I have google a lot, there exists little information, confused with the code comments

Retrieve the range of blocks that may have been only partially written. If the database is in a consistent state, the result is the empty vector. Otherwise, a two-element vector is returned consisting of the new and the old block hash, in that order.

why there exists old & new block, their function?

2 Answers 2


Bitcoin Core does this thing called non-atomic flushing. What that means is that the database, instead of being updated atomically (i.e. everything is written at the same time, or nothing is written), has data written to it over time. If the database crashes, with non-atomic flushing, there will be some data written, and some data that is not written. This is different from atomic flushing where either all of the data was written, or none of it was.

Non-atomic flushing allows Bitcoin Core to skip validation of things it has already validated and then just flush things to the database later after a crash or unclean shutdown. But in order to know where it has validated up to, it has to store that block hash (where it has validated up to and where it is flushing up to). It also has to store the block it started at (the block the database knew up to when flushing began).

This is where GetHeadBlocks() comes in. When Bitcoin Core begins flushing, it first writes those two blocks, the old one where the database head was at, and the new one, where the database head will be once flushing finishes. In the event of an unclean shutdown or database crash, these values are already written to the database so it can pull those out of the database, know where its last known good database state was at, and know where it has validated up to so it can skip full validation and just build the database data and flush it. If there was no unclean shutdown or crash, GetHeadBlocks() would return an empty vector.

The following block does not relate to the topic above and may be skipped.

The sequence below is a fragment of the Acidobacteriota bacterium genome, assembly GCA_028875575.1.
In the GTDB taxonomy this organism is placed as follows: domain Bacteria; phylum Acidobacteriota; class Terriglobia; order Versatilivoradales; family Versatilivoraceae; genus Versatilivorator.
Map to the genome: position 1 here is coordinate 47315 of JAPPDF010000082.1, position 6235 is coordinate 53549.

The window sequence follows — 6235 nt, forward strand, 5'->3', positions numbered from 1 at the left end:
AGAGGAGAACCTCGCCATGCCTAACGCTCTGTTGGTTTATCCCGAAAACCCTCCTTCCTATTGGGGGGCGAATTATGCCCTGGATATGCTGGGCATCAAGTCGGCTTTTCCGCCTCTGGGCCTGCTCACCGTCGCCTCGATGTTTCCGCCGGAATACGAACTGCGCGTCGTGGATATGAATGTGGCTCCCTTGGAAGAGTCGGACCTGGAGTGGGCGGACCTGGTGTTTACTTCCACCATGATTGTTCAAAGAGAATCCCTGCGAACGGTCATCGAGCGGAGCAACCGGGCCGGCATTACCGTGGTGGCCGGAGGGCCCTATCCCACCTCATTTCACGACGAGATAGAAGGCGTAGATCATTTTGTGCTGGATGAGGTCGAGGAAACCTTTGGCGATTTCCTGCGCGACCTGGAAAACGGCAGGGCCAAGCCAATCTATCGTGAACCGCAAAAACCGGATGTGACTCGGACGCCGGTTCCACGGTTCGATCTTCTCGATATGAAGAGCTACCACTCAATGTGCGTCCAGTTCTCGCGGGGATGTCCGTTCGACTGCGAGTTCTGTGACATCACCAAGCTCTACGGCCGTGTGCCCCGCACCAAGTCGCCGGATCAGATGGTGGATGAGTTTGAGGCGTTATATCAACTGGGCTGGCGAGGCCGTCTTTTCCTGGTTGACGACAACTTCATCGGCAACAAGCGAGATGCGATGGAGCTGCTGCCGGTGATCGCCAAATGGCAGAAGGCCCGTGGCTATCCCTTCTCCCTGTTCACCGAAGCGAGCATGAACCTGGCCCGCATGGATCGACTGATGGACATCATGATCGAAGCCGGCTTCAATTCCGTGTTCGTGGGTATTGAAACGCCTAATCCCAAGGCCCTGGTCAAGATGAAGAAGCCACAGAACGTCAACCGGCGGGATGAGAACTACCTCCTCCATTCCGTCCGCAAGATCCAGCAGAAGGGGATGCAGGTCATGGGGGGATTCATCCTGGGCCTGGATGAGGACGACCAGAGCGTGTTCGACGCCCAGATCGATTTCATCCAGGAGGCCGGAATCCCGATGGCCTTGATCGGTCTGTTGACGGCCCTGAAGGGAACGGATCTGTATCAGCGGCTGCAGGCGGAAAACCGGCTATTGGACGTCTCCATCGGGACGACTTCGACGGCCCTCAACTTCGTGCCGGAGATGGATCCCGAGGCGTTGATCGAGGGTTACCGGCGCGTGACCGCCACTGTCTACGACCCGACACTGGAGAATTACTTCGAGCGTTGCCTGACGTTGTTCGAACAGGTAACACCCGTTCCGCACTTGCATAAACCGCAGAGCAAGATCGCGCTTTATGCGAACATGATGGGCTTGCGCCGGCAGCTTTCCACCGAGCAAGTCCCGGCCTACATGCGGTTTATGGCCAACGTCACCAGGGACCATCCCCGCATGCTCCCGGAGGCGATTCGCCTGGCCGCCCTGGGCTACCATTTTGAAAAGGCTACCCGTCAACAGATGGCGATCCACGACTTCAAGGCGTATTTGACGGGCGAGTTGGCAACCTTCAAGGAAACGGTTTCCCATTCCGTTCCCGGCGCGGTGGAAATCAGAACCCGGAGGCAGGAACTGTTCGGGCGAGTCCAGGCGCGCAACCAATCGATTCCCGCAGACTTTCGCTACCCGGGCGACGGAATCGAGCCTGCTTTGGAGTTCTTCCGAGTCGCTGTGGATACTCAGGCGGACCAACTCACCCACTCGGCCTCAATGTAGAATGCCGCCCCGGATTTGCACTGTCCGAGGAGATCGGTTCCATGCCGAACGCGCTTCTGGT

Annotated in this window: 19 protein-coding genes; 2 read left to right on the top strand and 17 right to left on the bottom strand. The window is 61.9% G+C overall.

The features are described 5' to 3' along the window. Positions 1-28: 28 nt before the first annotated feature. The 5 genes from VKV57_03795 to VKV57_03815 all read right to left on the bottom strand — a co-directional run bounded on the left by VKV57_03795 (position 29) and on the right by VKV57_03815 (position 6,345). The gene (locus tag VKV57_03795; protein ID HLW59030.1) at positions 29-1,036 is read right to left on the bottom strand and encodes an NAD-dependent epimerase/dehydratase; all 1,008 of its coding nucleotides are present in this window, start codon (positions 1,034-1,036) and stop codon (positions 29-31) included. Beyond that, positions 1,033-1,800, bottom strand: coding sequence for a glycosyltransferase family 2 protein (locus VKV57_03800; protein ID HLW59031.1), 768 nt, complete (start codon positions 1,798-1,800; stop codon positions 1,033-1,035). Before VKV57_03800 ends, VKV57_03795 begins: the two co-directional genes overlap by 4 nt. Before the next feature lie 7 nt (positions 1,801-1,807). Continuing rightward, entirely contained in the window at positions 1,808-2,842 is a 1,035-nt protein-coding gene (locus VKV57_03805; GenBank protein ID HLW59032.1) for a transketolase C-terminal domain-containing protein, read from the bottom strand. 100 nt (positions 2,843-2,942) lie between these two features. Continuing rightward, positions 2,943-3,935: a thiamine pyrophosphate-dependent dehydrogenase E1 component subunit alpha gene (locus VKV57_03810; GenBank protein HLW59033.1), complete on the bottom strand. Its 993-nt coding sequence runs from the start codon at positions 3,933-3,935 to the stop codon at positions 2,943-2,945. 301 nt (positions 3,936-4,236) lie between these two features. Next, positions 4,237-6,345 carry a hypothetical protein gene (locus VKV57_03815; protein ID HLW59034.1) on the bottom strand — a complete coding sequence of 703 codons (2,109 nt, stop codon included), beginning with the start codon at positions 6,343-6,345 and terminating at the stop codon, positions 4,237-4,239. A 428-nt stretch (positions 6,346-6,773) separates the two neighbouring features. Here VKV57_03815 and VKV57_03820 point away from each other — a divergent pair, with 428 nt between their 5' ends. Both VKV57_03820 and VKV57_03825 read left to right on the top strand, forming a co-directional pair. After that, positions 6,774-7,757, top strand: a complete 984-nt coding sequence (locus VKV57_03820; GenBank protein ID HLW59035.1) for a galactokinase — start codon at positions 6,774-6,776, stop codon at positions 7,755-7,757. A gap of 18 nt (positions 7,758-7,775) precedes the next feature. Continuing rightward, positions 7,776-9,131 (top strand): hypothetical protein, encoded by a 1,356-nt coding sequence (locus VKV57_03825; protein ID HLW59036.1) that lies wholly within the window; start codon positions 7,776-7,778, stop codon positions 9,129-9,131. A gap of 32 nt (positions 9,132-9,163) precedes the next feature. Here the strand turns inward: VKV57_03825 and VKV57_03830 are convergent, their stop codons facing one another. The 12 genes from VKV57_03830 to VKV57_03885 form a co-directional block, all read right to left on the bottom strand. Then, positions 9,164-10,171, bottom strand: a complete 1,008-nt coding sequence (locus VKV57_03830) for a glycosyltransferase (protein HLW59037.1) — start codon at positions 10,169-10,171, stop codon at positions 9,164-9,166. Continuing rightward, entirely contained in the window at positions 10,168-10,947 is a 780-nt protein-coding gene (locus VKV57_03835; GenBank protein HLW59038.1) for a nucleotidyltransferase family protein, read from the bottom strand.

For example, suppose the database was at block 50, and it is flushing to block 60. When it begins flushing, the hashes of blocks 50 and 60 are written to the database. Suppose that the computer suddenly loses power when it has only flushed up to block 55. When the node comes back on, it will call GetHeadBlocks() and get the hashes of blocks 50 and 60. Now it knows that it was mid-flush when it uncleanly shutdown. So it then rebuilds what the database would be from blocks 50 to 60 but does not perform full validation. It then flushes the remaining data and removes the hashes of blocks 50 and 60 from where they were written.

  • When a crash happens during the flush from 50 to 60, it will have some changes from every block between 50 and 60, not neatly everything up to 55 and nothing above. This is a detail and doesn't impact the rest of the explanation, but it otherwise raises a question: if you've synced everything to 55, why not write that to the db, to avoid processing of blocks 50-54? If it's a mix of changes from all, you can't do that. Jan 30, 2018 at 16:37

Your answer lies in the code.

Check where GetHeadBlocks is being used.. https://dev.visucore.com/bitcoin/doxygen/class_c_coins_view_d_b.html

The caller graph indicates that it's being used by CCoinsViewDB::BatchWrite. The assert statement in BatchWrite will abort the function execution if the latest head does not match the hashblock passed as an argument.

My 30 second research seems to indicate that it will return the block hashes of the old & new block when it's in a syncing state. The BatchWrite is also responsible for updating the best block hash (check doxygen).

  • you answer too mindless..... why there exists old & new block, their function?
    – xiedeacc
    Dec 29, 2017 at 15:05

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